Save Search

Note: Where available, the PDF/Word icon below is provided to view the complete and fully formatted document
 Download Current HansardDownload Current Hansard    View Or Save XMLView/Save XML

Previous Fragment    Next Fragment
Wednesday, 17 November 2010
Page: 1542


Senator FEENEY (Parliamentary Secretary for Defence) (6:41 PM) —I note that I am continuing remarks on the National Health Amendment (Pharmaceutical Benefits Scheme) Bill 2010 that were commenced by Senator Sherry earlier today. The government’s reforms will ensure that Australian taxpayers should benefit from this discounting and the lower prices that result from it. The reforms will result in no extra costs for patients. In fact, patients will benefit from price reductions where the price of a medicine falls below the general co-payment amount. The direct saving to consumers from these new measures is independently estimated to be, on average, close to $3 per prescription for general patients.

The opposition’s threat to block or significantly delay $1.9 billion in PBS savings is another example of the Liberals’ irresponsible budget management. Right now, taxpayers are paying inflated prices for many medicines. These reforms will stop this waste and help support the funding of new and innovative life-saving medicines. But the Liberals’ threat to block this landmark measure has put in jeopardy the ongoing sustainability of the PBS. The opposition are effectively keeping taxpayers’ costs for medicines artificially high, threatening the listing of new and innovative life-saving drugs being added to the PBS. This is just another example of how Tony Abbott’s Liberals are economically irresponsible and do not have any serious credentials in reforming our Australian health system.

During the debate some senators raised the issue of consultation with industry on these reforms. The government negotiated collaboratively and closely with the pharmaceutical industry to develop these reforms. Both Medicines Australia, which represents about 50 companies, and the Generic Medicines Industry Association, the GMiA, which represents some five companies, were involved in discussions with the government and were asked to provide proposals to enhance the sustainability of the PBS. Discussions with Medicines Australia proved to be very fruitful, and the matters agreed between Medicines Australia and the government were ultimately given expression in a memorandum of understanding. On multiple occasions the GMiA was able to discuss options for reform to the PBS with the government, including with the minister in her office and with senior officials of the Department of Health and Ageing. GMiA had a good hearing, and the government has valued the exchange of views. However, GMiA’s key proposal to the government in these discussions was that patients should be made to pay some $5 more for off-patent medicines made by originator companies compared to the cost for the same drugs made by generics companies. This proposal would have resulted in concessional patients paying nearly twice as much as they currently do for some off-patent medicines. The government could not support this proposal.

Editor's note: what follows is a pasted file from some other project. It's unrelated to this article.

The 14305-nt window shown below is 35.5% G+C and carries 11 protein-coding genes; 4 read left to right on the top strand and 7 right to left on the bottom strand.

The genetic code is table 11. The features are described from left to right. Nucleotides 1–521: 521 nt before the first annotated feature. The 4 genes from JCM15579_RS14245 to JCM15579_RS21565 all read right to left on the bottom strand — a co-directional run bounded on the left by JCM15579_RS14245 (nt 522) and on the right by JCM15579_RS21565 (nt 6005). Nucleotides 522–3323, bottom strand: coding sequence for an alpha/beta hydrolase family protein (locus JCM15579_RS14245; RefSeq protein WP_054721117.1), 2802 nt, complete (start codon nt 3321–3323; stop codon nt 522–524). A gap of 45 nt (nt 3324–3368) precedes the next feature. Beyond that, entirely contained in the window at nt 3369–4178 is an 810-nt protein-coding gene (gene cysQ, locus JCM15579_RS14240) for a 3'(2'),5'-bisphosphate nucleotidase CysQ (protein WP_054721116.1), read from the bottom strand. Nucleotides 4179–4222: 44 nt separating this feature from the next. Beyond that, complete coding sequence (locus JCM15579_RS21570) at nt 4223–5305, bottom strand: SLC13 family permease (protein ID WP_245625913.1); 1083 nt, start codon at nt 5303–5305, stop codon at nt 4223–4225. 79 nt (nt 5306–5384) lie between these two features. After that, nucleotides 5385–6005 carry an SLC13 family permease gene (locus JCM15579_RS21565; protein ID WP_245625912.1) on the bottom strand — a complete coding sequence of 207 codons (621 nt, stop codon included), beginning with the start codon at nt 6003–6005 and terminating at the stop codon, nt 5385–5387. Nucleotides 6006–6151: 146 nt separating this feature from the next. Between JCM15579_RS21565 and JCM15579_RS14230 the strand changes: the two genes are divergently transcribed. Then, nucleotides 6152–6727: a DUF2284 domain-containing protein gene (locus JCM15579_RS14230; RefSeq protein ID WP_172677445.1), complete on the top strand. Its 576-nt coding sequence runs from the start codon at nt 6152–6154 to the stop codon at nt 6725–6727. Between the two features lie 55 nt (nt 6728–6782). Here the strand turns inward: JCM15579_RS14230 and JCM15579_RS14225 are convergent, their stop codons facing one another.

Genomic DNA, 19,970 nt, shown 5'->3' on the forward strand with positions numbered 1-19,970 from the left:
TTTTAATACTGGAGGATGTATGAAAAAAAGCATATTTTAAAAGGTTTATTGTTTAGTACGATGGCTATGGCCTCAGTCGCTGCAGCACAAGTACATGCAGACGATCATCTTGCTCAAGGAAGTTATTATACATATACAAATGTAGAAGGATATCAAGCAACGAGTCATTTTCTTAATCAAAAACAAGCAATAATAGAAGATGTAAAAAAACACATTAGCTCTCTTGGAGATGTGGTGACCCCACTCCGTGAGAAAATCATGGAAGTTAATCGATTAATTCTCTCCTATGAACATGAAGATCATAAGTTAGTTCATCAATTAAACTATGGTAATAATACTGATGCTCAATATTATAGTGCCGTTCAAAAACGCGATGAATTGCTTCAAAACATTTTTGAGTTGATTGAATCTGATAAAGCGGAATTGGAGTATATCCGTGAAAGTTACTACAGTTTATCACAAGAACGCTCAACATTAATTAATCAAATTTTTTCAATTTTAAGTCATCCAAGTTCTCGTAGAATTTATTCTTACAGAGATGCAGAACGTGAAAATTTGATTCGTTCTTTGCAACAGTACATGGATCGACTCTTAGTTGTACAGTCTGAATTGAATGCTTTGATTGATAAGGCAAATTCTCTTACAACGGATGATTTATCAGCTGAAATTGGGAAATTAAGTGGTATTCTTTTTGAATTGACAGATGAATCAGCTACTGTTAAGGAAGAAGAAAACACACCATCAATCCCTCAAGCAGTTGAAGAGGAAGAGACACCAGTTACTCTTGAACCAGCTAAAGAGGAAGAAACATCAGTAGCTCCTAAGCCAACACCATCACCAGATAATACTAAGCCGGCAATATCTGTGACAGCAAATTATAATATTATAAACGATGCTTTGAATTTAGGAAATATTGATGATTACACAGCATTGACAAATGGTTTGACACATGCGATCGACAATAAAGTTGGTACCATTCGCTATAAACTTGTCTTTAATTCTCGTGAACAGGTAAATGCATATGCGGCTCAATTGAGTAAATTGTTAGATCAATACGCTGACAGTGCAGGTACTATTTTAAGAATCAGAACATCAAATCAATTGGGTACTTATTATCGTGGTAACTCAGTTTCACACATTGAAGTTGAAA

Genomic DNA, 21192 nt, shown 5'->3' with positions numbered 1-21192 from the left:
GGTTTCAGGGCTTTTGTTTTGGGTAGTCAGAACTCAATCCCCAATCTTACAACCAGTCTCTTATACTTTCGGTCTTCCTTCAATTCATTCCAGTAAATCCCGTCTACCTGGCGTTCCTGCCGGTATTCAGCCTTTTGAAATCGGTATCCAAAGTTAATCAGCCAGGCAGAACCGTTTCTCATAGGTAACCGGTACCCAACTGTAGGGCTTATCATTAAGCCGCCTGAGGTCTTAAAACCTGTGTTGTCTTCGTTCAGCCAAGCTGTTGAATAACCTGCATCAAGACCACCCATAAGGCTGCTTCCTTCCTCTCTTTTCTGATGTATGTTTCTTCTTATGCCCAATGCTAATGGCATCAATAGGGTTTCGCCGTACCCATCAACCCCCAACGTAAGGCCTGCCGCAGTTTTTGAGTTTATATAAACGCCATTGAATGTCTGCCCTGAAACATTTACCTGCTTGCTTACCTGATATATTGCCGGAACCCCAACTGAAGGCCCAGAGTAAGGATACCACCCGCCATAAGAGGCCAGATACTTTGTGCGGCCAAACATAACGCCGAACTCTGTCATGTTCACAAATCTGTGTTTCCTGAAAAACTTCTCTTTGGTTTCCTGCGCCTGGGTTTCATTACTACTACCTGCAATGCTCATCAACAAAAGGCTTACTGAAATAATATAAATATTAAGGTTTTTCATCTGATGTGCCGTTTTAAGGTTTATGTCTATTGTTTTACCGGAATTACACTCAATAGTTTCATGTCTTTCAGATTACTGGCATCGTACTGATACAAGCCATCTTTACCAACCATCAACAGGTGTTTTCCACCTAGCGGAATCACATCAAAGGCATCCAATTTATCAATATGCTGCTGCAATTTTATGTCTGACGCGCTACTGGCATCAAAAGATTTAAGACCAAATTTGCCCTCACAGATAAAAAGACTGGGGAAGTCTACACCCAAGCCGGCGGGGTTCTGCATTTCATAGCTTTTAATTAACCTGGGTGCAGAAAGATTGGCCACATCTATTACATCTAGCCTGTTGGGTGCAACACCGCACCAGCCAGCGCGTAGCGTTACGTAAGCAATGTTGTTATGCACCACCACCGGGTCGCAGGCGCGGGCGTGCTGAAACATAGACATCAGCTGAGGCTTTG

I note that the position of the generics industry on these reforms is in fact very similar to the position they took on the original 2007 PBS reforms, which were introduced under the former, Howard government. At that time, the then Minister for Health and Ageing, Tony Abbott, had this to say on the matter, on 16 November 2006:

… the Generics Medicine Industry Association is not, as I understand it, especially happy with these changes. It believes that these changes will make it harder for them to maintain market share by removing the scope for them to offer discounts to pharmacists.

            …         …         …

… I point out that 70 per cent of the Australian generics market is occupied by companies which are not members of the Generic Medicines Industry Association, they are in fact members of Medicines Australia. They are the manufacturers and marketers of innovative patented drugs as well as of off-patented drugs.

            …         …         …

… by removing the gross discounts from the system, we should ensure that domestic generic manufacturers are less at risk from predatory newcomers such as some of the Indian generic drug manufacturers.

Those were the words of Tony Abbott in 2006, but the opposition are now indicating that they will block the sensible extension of the 2007 PBS reforms which, in government, they introduced. I think it demonstrates the gross economic irresponsibility of the opposition that they are prepared to wreck $1.9 billion of savings for taxpayers, despite having supported precisely these types of changes when they were in government.

In summary, the government’s bill provides value for money for taxpayers while also providing stability and certainty for the pharmaceutical industry.

Debate (on motion by Senator Feeney) adjourned.